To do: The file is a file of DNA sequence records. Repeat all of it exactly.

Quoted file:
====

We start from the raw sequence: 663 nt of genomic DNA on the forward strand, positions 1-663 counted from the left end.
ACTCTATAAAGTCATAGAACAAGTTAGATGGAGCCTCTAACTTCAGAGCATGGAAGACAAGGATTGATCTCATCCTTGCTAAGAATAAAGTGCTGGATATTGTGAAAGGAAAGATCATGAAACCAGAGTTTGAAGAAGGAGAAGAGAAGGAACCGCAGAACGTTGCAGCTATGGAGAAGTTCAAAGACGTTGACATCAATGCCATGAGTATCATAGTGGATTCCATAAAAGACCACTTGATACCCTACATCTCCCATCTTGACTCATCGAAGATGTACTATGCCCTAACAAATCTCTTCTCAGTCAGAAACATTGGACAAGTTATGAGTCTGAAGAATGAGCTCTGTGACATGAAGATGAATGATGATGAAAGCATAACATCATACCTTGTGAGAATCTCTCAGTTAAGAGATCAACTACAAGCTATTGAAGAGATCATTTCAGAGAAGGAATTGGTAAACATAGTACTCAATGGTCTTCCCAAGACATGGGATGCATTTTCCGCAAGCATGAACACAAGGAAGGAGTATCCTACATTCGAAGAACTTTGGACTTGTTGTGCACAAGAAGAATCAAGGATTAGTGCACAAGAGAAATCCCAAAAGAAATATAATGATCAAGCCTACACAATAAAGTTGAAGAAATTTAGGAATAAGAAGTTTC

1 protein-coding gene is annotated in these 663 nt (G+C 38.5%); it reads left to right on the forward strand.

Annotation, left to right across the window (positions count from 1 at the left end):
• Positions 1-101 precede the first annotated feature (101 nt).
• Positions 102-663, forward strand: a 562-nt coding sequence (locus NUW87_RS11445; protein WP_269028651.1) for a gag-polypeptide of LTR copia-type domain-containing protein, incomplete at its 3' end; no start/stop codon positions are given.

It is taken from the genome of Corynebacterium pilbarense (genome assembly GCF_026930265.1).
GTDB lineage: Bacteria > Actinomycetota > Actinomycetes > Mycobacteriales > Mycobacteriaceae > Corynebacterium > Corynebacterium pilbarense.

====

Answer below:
We start from the raw sequence: 663 nt of genomic DNA on the forward strand, positions 1-663 counted from the left end.
ACTCTATAAAGTCATAGAACAAGTTAGATGGAGCCTCTAACTTCAGAGCATGGAAGACAAGGATTGATCTCATCCTTGCTAAGAATAAAGTGCTGGATATTGTGAAAGGAAAGATCATGAAACCAGAGTTTGAAGAAGGAGAAGAGAAGGAACCGCAGAACGTTGCAGCTATGGAGAAGTTCAAAGACGTTGACATCAATGCCATGAGTATCATAGTGGATTCCATAAAAGACCACTTGATACCCTACATCTCCCATCTTGACTCATCGAAGATGTACTATGCCCTAACAAATCTCTTCTCAGTCAGAAACATTGGACAAGTTATGAGTCTGAAGAATGAGCTCTGTGACATGAAGATGAATGATGATGAAAGCATAACATCATACCTTGTGAGAATCTCTCAGTTAAGAGATCAACTACAAGCTATTGAAGAGATCATTTCAGAGAAGGAATTGGTAAACATAGTACTCAATGGTCTTCCCAAGACATGGGATGCATTTTCCGCAAGCATGAACACAAGGAAGGAGTATCCTACATTCGAAGAACTTTGGACTTGTTGTGCACAAGAAGAATCAAGGATTAGTGCACAAGAGAAATCCCAAAAGAAATATAATGATCAAGCCTACACAATAAAGTTGAAGAAATTTAGGAATAAGAAGTTTC

1 protein-coding gene is annotated in these 663 nt (G+C 38.5%); it reads left to right on the forward strand.

Annotation, left to right across the window (positions count from 1 at the left end):
• Positions 1-101 precede the first annotated feature (101 nt).
• Positions 102-663, forward strand: a 562-nt coding sequence (locus NUW87_RS11445; protein WP_269028651.1) for a gag-polypeptide of LTR copia-type domain-containing protein, incomplete at its 3' end; no start/stop codon positions are given.

It is taken from the genome of Corynebacterium pilbarense (genome assembly GCF_026930265.1).
GTDB lineage: Bacteria > Actinomycetota > Actinomycetes > Mycobacteriales > Mycobacteriaceae > Corynebacterium > Corynebacterium pilbarense.